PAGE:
Friday, July 27 Warehouse — Smoking Popes,Trapper Schoepp & The Shades, Sweet Nothings, he Right Here (pop/punk/rock melangé) • 7 p.m. Root Note — Joe & Vicki Price (blues) • 8 p.m. Cameron Park — Cheech (rock) • 5 p.m. Piggy’s, Shufflin Duprees (blues) • 8 p.m. Saturday, July 28 Root Note — Chastity Brown (blues/folk) • 8 p.m. Piggy’s — Shufflin Duprees (blues) • 8 p.m. Sunday, July 29 Root Note — Mike Droho (rock/alternative) • 8 p.m.

Weekly Gigs Sunday Holmen Concert in the Park Series — Halfway Creek Bandshell • 5 p.m. La Crosse Queen — The Journeymen (dinner cruise) • 6 p.m. Popcorn — Innocuous Voodoo • 10 p.m. Riverside Park — La Crosse Jazz Orchestra • 7 p.m. Monday Popcorn — Grant’s Open Jam • 10 p.m. Del’s — Cheech’s Open Jam • 10 p.m. Tuesday Popcorn — Paulie • 10 p.m. Root Note — 3rd Relation Jazz • 7 p.m. Wednesday Riverside Park — La Crosse Concert Band • 7:30 p.m. Thursday Starlight — Kies & Kompanie (jazz) • 5 p.m. Root Note — Open Mic • 8 p.m. Popcorn — Dave Orr’s Blues Jam • 10 p.m. Friday La Crosse Queen — The Journeymen (dinner cruise), • 7:30 p.m. Saturday La Crosse Queen — The Journeymen (dinner cruise) • 6 p.m.

10// July 1, 2012

Second Supper | The Free Press

CONSUMPTION "Triple billing" What if these bands played together?

By Matt Jones

Answers on Page 7

The Beer Review Saison Farmhouse Ale Hinterland Brewery Green Bay, Wisconsin I am sitting on my front porch at nine o’clock on the summer solstice. Back when I was a hippie (or at least hanging around hippie chicks), this moment would be imbued with all sorts of spiritual significance. And tonight I am at one with my first official summer beer. Like sweatshirt weather, fall sweeps or the first budding of morels, summer beer season is a vital resetting of cycles. For nine months of the year I will largely pass on wheat ales and light lagers, but lately I’ve been ordering them like a veggie burrito fiend on Phish lot. There are several beers I could cherish for this annual rite of passage, but when it came time to review my first summer seasonal, I could think of no finer selection than Hinterland’s new Saison. Saisons are among my all-time favorite styles of beer, and appropriately enough their name comes from the French word for season. Historically, that season was summer, as this beer was brewed specifically for Belgian farm workers to chase the heat of the day. Today, the saison is a delectable yearround treat, but there’s still nothing like it on a hot summer’s eve. The other reason I’m happy to promote Hinterland’s saison is because I’ve given mostly negative reviews to pretty much every beer they’ve ever sold. But with this Saison, they’ve crafted a holistic interpretation of the style that represents the promise of another young summer … man. Purchase: 4-pack of Hinterland Saison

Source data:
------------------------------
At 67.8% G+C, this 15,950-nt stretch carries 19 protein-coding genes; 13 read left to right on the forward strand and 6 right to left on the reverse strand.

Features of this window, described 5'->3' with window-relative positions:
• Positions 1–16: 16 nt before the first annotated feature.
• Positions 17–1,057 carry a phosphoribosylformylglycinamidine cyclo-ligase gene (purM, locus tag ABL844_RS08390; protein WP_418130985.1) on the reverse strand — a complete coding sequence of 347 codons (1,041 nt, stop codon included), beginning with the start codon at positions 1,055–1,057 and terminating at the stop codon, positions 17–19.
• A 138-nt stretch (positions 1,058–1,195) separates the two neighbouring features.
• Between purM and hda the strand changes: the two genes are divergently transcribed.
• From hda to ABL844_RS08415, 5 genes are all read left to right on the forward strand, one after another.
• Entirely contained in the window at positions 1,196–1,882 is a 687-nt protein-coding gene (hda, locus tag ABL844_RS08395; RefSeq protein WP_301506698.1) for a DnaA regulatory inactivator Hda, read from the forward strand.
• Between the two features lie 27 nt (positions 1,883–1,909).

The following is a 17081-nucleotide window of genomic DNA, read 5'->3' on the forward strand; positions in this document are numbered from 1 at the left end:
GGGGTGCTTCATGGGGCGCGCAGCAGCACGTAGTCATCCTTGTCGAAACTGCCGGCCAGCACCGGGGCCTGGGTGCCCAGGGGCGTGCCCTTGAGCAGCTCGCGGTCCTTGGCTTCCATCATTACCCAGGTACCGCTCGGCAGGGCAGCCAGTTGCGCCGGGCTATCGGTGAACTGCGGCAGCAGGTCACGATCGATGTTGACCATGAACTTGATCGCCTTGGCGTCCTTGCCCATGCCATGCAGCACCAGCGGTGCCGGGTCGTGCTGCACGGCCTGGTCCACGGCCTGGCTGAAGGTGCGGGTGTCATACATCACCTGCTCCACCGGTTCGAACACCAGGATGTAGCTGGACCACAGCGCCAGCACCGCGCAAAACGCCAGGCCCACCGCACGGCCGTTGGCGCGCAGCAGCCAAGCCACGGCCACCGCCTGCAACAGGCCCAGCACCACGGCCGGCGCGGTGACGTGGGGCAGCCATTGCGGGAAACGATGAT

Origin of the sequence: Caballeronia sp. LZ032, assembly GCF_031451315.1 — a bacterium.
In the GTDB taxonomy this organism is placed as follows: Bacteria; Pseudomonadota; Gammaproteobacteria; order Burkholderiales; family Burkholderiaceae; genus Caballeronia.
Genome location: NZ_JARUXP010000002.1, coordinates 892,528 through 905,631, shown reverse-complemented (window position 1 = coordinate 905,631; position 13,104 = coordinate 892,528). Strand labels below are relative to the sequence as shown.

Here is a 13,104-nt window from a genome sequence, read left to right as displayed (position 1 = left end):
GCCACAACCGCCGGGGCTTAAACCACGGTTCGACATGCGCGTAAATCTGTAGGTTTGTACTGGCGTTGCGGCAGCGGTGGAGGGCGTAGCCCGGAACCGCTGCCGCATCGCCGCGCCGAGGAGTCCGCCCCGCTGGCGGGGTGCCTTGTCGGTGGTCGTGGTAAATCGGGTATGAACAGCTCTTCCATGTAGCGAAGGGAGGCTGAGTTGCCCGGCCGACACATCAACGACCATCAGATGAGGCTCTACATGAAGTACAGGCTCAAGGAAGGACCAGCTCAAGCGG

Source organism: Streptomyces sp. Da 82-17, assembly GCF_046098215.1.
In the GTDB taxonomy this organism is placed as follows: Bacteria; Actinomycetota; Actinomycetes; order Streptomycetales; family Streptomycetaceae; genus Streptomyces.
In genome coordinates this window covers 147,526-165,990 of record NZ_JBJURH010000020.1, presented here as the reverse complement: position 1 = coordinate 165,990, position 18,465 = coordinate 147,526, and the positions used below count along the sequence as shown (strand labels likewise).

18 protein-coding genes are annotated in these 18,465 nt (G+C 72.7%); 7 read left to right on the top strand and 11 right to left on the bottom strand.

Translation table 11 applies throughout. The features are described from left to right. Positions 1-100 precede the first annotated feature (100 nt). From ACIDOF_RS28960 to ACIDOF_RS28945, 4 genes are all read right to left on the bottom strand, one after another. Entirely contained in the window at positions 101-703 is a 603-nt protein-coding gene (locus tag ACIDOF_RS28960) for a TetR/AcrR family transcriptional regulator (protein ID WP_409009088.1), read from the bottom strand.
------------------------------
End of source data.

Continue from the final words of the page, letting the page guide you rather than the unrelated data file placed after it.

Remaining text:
ACROSS 1One-named musician born in Kalamata 6"In the Valley of ___" (2007 Tommy Lee Jones film) 10Maligned clear drink of the 1990s 14Actor Delon 15What a link leads to 16Brown or Rice: abbr. 17It makes a Brit bright 18Go with the joke 20Hazy memory after a few rounds of drinks? 22President pro ___ 23"The Jungle Book" snake 24Cry convulsively 27Former Cincinnati Bengal Collinsworth 30More unlike a chicken 35Painkiller-induced dreams, now for all to see? 38Literary detective's outburst 39___-Magnon man 40Cupid's counterpart

41Did the candles for your cat's birthday party? 46On a smaller scale 47Timetable, for short 48Allow 49Eur. country 51"Got it!" 53Message that shows your car's warning system is joking with you? 601985 sci-fi film with Dennis Quaid and Louis Gossett, Jr. 62Tropical vine 63Baby ___ (tabloid term for a celeb's pregnancy sighting) 64___-Seltzer 65Pull-down directories 66Tendency 67Loch ___ Monster 68Guns N' Roses guitarist DOWN 1Pensacola pronoun 2Matty or Felipe of baseball

3Grandmas, for some 4One of seven in a week 5"Office Space" company 6"SportsCenter" network 7"Mystic Pizza" actress Taylor 8Sharp as ___ 9Words before "Take a Walk on the Wild Side," in the lyrics 10Yankee follower 11"Are you ___ out?" 12Like some keys: abbr. 13Part of GPA 19Dream interrupter 21Katz of "Eerie, Indiana" 24Need deodorant 25Word appearing twice after "Boogie" in a 1978 #1 hit's title 26Sausages at picnics 28"Hedwig and the Angry ___" 29Belgraders, e.g. 31One of Geena's "Beetlejuice" co-stars